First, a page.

- Anxiety is normal, but there are situations where your body's fight or flight response can make social interactions overwhelming. Learning to quiet the fear of negative judgment can help you build confidence to better navigate those environments.
- One of the first steps, according to Tribute co-founder and CEO Andrew Horn, is to find your authentic voice. By doing things because you actually want to and not for the sake of others, you close the door to social anxiety.
- In this video, Horn and other experts including Social Psychologist Amy Cuddy, and Columbia University's Clinic for Anxiety and Related Disorders Director, Anne Marie Albano, discuss the evolutionary basis for anxiety and share tips for overcoming it through self-affirmation and other proven techniques.
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- Social anxiety: How to manage shyness and be more confident - Big ... ›
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How Nobel Prize winner physicist Lev Landau ranked the best physics minds of his generation.
Rank 0.5 – Albert Einstein<img type="lazy-image" data-runner-src="https://assets.rebelmouse.io/eyJhbGciOiJIUzI1NiIsInR5cCI6IkpXVCJ9.eyJpbWFnZSI6Imh0dHBzOi8vYXNzZXRzLnJibC5tcy8yNDQ0NDY3NS9vcmlnaW4uanBnIiwiZXhwaXJlc19hdCI6MTYzNjI2NTU4OH0.FtBYC7oJz-ZOiiGC9y0Z50_JvQChmp-ONa3jhR3SuLA/img.jpg?width=980" id="d6f66" class="rm-shortcode" data-rm-shortcode-id="61288810a4f035ec2af8957fad4e9015" data-rm-shortcode-name="rebelmouse-image" />
Albert Einstein With Displaced Children From Concentration Camps. 1949.
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Rank 1<p>The group in this class of the smartest physicists included the top minds that developed the theories of quantum mechanics.</p><p><a href="http://en.wikipedia.org/wiki/Werner_Heisenberg" target="_blank">Werner Heisenberg</a> (1901 - 1976) - a German theoretical physicist, who's achieved pop-culture fame by being the name of Walter White's alter ego in <em>Breaking Bad</em>. He is known for the Heiseinberg Uncertainty Principle and his 1932 Nobel Prize award flatly states it was for nothing less than "the creation of quantum mechanics".</p><p><a href="http://en.wikipedia.org/wiki/Erwin_Schr%C3%B6dinger" target="_blank">Erwin Schrödinger</a> (1887 - 1961) - an Austrian-Irish physicist who gave us the infamous "Schroedinger's Cat" thought experiment and other mind-benders from quantum mechanics. The Nobel-prize-winner's <a href="https://en.wikipedia.org/wiki/Schr%C3%B6dinger_equation" target="_blank" rel="noopener noreferrer">Schrödinger equation</a> calculates the <a href="https://en.wikipedia.org/wiki/Wave_function" target="_blank">wave function</a> of a system and how it changes over time. </p>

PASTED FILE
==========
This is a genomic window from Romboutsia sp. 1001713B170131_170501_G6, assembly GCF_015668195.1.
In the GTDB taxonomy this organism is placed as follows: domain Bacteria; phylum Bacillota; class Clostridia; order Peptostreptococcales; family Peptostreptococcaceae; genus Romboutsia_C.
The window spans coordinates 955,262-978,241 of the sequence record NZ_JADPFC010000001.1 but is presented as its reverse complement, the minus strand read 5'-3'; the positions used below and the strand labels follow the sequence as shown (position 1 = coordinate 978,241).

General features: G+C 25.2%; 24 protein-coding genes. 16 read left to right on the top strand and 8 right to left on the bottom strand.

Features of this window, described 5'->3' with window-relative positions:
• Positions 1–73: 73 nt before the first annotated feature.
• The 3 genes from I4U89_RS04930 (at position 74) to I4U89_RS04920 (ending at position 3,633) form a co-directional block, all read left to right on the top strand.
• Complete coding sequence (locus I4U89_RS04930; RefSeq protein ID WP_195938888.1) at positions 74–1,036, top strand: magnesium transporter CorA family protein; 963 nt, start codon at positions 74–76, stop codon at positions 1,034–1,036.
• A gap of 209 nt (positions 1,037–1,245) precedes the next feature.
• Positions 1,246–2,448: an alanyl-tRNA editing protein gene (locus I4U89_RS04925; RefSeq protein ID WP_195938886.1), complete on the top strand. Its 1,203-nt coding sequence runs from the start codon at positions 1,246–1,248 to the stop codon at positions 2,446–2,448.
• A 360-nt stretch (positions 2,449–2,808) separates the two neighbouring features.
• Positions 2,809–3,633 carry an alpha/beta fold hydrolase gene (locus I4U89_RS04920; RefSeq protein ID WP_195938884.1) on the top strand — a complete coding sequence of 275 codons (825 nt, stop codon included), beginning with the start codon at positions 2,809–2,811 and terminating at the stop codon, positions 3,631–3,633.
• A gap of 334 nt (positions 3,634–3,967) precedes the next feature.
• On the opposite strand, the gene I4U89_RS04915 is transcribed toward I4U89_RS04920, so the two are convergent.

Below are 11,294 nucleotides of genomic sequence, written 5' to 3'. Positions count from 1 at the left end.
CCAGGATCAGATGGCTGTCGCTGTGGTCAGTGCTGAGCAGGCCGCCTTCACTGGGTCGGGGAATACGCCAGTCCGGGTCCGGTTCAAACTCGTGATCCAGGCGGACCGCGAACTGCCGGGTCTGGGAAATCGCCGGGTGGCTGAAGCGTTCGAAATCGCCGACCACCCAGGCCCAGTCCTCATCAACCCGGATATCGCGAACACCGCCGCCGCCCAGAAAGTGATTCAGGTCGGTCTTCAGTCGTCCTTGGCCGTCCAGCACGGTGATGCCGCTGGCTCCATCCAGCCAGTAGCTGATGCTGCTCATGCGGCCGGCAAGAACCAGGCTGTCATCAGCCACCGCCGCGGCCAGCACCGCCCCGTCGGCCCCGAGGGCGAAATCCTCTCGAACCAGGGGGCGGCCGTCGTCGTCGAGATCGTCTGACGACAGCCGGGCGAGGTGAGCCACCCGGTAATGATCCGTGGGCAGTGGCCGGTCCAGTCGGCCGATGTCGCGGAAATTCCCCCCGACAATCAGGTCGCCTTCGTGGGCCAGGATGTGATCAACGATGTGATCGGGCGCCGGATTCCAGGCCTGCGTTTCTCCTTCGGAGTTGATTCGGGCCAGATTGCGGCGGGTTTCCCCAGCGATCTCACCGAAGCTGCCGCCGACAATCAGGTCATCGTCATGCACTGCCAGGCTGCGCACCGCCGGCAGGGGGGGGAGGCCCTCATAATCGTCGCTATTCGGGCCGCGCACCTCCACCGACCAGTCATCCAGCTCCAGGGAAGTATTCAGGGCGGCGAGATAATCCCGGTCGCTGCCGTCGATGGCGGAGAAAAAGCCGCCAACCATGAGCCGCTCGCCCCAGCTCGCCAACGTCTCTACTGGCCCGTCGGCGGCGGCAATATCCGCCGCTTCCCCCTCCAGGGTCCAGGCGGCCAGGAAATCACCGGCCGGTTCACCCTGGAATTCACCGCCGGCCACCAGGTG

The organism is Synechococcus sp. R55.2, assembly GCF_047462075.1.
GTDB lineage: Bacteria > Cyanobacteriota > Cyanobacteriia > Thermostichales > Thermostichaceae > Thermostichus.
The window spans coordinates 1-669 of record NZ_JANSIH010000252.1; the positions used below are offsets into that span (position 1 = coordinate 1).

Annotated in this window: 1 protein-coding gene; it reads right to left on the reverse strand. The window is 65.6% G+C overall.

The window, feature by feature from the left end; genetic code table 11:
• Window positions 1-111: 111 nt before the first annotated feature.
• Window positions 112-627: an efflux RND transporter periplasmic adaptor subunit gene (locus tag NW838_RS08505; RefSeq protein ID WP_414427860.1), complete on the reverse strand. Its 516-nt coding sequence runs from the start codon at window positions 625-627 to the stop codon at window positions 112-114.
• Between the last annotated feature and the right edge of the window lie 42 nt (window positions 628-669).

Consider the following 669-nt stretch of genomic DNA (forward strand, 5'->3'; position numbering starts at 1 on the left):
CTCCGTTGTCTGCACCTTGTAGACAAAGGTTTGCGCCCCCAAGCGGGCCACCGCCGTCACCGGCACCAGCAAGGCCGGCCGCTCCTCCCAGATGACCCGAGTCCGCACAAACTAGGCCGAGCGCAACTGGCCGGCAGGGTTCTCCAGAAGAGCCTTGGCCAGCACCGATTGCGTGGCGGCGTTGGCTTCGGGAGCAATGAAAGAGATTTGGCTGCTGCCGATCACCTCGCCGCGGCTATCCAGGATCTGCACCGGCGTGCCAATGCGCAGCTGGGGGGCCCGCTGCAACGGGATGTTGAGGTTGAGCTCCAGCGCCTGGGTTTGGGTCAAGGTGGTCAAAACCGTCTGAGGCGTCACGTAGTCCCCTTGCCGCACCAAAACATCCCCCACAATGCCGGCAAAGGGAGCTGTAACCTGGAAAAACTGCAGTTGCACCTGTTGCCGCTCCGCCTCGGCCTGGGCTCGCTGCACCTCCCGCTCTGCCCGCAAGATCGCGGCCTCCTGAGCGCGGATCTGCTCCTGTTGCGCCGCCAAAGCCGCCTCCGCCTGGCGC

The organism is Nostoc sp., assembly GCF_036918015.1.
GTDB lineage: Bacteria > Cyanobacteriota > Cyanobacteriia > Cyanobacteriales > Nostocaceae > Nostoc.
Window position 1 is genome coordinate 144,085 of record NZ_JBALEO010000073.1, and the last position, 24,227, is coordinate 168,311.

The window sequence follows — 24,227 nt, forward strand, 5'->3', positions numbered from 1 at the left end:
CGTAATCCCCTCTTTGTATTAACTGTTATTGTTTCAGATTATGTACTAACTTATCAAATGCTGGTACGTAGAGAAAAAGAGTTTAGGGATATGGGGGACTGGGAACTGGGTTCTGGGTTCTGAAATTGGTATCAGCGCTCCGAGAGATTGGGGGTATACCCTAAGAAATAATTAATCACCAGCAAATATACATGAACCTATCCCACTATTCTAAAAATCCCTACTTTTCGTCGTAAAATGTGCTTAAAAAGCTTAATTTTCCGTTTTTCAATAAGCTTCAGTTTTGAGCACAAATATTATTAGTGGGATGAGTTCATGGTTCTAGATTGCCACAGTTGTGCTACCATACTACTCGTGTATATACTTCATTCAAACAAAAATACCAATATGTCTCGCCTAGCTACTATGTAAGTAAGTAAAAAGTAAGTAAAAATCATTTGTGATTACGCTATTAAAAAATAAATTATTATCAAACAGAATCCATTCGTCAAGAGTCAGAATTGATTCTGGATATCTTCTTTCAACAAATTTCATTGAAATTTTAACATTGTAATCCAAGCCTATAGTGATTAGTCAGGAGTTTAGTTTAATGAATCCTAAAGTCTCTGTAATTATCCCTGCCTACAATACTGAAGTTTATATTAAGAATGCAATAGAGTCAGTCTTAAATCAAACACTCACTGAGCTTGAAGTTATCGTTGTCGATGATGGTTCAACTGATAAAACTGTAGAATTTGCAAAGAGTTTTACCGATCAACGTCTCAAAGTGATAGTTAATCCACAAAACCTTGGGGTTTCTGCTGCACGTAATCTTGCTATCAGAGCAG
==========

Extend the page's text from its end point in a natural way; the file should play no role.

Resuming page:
Erwin Schrödinger. 1933.
Satyendra Nath Bose. 1930s.
Enrico Fermi. 1950s.
Rank 2.5<img type="lazy-image" data-runner-src="https://assets.rebelmouse.io/eyJhbGciOiJIUzI1NiIsInR5cCI6IkpXVCJ9.eyJpbWFnZSI6Imh0dHBzOi8vYXNzZXRzLnJibC5tcy8yNDQ0NDcwNy9vcmlnaW4uanBnIiwiZXhwaXJlc19hdCI6MTY0NDE1MDIxM30.Eg6tca61EredHxjqNH29HY3UeJbgBVa1nA13EhXTooU/img.jpg?width=980" id="90f86" class="rm-shortcode" data-rm-shortcode-id="0f1e6c5e13263a77b2061e1191fd8baf" data-rm-shortcode-name="rebelmouse-image" />
Lev Landau. 1962.<p><strong>Rank 2.5</strong> is where Landau initially ranked himself, rather modestly, thinking he didn't produce any foundational accomplishments. He later moved his prominence, as his achievement mounted, to the higher <strong>1.5.</strong></p>